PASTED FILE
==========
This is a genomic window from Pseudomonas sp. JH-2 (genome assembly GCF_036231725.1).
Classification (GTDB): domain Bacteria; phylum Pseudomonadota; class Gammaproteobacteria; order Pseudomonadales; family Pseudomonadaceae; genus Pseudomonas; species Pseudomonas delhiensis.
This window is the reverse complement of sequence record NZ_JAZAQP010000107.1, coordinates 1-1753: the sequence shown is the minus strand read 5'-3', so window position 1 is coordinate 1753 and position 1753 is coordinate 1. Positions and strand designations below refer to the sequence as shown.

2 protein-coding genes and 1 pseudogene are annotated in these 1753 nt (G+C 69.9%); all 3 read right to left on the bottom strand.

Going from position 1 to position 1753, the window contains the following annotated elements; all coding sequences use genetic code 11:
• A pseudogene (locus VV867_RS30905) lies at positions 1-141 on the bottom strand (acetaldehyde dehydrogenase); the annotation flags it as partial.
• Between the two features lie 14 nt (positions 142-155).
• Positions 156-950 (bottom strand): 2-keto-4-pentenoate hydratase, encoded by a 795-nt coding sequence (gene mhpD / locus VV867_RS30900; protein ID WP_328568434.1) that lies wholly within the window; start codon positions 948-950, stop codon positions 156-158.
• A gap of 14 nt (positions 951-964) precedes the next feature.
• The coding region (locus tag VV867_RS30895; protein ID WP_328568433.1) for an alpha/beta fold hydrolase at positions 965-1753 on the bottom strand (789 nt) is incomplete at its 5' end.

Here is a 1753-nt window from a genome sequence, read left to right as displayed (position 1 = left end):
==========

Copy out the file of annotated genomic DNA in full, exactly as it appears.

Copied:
This is a genomic window from Pseudomonas sp. JH-2 (genome assembly GCF_036231725.1).
Classification (GTDB): domain Bacteria; phylum Pseudomonadota; class Gammaproteobacteria; order Pseudomonadales; family Pseudomonadaceae; genus Pseudomonas; species Pseudomonas delhiensis.
This window is the reverse complement of sequence record NZ_JAZAQP010000107.1, coordinates 1-1753: the sequence shown is the minus strand read 5'-3', so window position 1 is coordinate 1753 and position 1753 is coordinate 1. Positions and strand designations below refer to the sequence as shown.

2 protein-coding genes and 1 pseudogene are annotated in these 1753 nt (G+C 69.9%); all 3 read right to left on the bottom strand.

Going from position 1 to position 1753, the window contains the following annotated elements; all coding sequences use genetic code 11:
• A pseudogene (locus VV867_RS30905) lies at positions 1-141 on the bottom strand (acetaldehyde dehydrogenase); the annotation flags it as partial.
• Between the two features lie 14 nt (positions 142-155).
• Positions 156-950 (bottom strand): 2-keto-4-pentenoate hydratase, encoded by a 795-nt coding sequence (gene mhpD / locus VV867_RS30900; protein ID WP_328568434.1) that lies wholly within the window; start codon positions 948-950, stop codon positions 156-158.
• A gap of 14 nt (positions 951-964) precedes the next feature.
• The coding region (locus tag VV867_RS30895; protein ID WP_328568433.1) for an alpha/beta fold hydrolase at positions 965-1753 on the bottom strand (789 nt) is incomplete at its 5' end.

Here is a 1753-nt window from a genome sequence, read left to right as displayed (position 1 = left end):